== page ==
By Peter Harrison (Cambridge: Cambridge University Press, 1998), xii + 313pp., A$105
Peter Harrison is Associate Professor of Philosophy at Bond University, Qld. He has authored a volume that is well-written and rsearched and which is very valuable in understanding the origins of the natural sciences.
A common view since the 1930s has been that the Puritans were the key to the rise of the sciences since so many of them were involved in the founding of the Royal Society. They were also over-represented in the sciences compared to their proportion in the total population. However key elements of the scientific approach lie before the Puritan influence (Galileo, Descartes), and so a modified view has been proposed which claims that the spirit of enquiry promoted by Protestantism generally, and the breaking of clerical censorship, is a better way of explaining the rise of the natural sciences. However, Harrison suggests a more refined thesis. To him the key is the approach to the interpretation of texts fostered by the early reformers and their successors, and he makes a convincing case.
Biblical texts had early been subjected to non-literal exegesis in the interest of giving difficult parts moral or figurative value. In the same way, nature was seen as intended to illustrate moral and spiritual matters, and was not viewed in its own terms. It was a vast lexicon of meanings. With the return to a literal reading of Scripture, that is, to the meaning the author intended to convey by his words, we not only had a reformation in the church, we also had nature now viewed in terms of its usefulness at a practical rather than a symbolic level.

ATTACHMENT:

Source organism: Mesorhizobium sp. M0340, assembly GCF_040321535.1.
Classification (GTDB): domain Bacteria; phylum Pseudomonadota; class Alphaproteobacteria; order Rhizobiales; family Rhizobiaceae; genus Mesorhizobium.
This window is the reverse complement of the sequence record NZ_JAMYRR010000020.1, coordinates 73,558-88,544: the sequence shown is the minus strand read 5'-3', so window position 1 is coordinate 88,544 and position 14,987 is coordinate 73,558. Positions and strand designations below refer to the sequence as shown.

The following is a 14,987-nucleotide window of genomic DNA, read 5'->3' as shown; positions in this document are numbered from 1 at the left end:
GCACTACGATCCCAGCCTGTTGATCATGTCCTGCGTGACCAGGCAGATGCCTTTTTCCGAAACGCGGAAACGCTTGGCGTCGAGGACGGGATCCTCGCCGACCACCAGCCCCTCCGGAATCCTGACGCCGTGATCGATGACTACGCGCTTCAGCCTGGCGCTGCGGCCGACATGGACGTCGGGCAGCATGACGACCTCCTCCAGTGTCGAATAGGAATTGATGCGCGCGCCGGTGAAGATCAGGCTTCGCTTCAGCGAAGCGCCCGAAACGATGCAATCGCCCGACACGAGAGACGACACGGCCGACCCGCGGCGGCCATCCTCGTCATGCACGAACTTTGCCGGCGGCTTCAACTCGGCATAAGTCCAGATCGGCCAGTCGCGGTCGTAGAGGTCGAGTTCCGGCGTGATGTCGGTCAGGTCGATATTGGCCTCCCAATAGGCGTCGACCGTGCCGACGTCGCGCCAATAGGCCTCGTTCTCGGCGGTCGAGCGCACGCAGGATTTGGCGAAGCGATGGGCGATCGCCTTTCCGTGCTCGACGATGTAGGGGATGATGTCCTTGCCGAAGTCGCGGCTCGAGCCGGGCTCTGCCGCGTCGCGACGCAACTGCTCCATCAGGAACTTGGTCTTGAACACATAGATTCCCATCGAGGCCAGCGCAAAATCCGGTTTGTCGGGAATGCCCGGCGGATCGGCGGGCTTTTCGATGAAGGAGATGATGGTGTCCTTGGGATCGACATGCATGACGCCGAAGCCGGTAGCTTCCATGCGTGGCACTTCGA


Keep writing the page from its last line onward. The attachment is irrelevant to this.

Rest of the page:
Dr Harrison provides a quite fascinating survey of early approaches to biblical hermeneutics and the understanding of nature. He does not overlook the emphasis, not only in Calvin, on ‘accommodation’ to the capacity of the unlearned in the narratives of Scripture so that simplified, observational ways of speaking are found in Scripture rather than strictly scientific statements.
It will not have escaped the attentive reader that this thesis is saying that the recovery of the literal meaning (as defined above) was the key to unlocking the world of nature, yet today it is the literalists who are considered the great opponents of scientific enquiry. Of course, modern literalists, operating in a developed scientific age, are not really in the same category as those who took a literal meaning of Scripture when the natural sciences were in their infancy.
Harrison provides copious interesting, instructive and sometimes amusing references from the 17th century which illustrate the struggles of early scientists who assumed the scientific nature of certain parts of Scripture. Approaches to the creation, fall and Flood narratives receive attention. Harrison concludes by noting the way in which the scientific impulse was increasingly secularised from the beginning of the 18th century leaving Christians with only a body of doctrines with which to concern themselves. The Western quest for redemption was now focused on a secular salvation. So there is a very relevant message here. This is an excellent book although unhappily expensive. It would be very valuable to any tertiary student of the humanities and the sciences.
Note: A paperback edition is now in print.
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